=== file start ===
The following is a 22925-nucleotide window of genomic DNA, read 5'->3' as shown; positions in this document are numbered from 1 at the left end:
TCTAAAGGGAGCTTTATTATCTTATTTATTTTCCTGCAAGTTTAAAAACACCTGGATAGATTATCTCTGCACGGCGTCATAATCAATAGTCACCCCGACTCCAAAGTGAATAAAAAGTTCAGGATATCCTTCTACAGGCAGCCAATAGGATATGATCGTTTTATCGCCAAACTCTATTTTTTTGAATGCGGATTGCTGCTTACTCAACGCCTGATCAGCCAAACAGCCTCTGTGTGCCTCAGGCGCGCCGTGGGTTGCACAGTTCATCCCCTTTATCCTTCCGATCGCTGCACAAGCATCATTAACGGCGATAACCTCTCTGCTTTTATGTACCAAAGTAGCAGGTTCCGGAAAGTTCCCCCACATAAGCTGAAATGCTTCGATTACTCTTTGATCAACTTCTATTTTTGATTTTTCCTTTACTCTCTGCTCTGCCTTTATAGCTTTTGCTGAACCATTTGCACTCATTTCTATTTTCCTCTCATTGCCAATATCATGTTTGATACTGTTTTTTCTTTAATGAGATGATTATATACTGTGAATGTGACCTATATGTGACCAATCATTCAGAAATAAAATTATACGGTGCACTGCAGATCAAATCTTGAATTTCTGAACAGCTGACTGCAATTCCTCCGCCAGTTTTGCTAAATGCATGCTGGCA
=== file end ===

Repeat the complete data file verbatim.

The following is a 22925-nucleotide window of genomic DNA, read 5'->3' as shown; positions in this document are numbered from 1 at the left end:
TCTAAAGGGAGCTTTATTATCTTATTTATTTTCCTGCAAGTTTAAAAACACCTGGATAGATTATCTCTGCACGGCGTCATAATCAATAGTCACCCCGACTCCAAAGTGAATAAAAAGTTCAGGATATCCTTCTACAGGCAGCCAATAGGATATGATCGTTTTATCGCCAAACTCTATTTTTTTGAATGCGGATTGCTGCTTACTCAACGCCTGATCAGCCAAACAGCCTCTGTGTGCCTCAGGCGCGCCGTGGGTTGCACAGTTCATCCCCTTTATCCTTCCGATCGCTGCACAAGCATCATTAACGGCGATAACCTCTCTGCTTTTATGTACCAAAGTAGCAGGTTCCGGAAAGTTCCCCCACATAAGCTGAAATGCTTCGATTACTCTTTGATCAACTTCTATTTTTGATTTTTCCTTTACTCTCTGCTCTGCCTTTATAGCTTTTGCTGAACCATTTGCACTCATTTCTATTTTCCTCTCATTGCCAATATCATGTTTGATACTGTTTTTTCTTTAATGAGATGATTATATACTGTGAATGTGACCTATATGTGACCAATCATTCAGAAATAAAATTATACGGTGCACTGCAGATCAAATCTTGAATTTCTGAACAGCTGACTGCAATTCCTCCGCCAGTTTTGCTAAATGCATGCTGGCA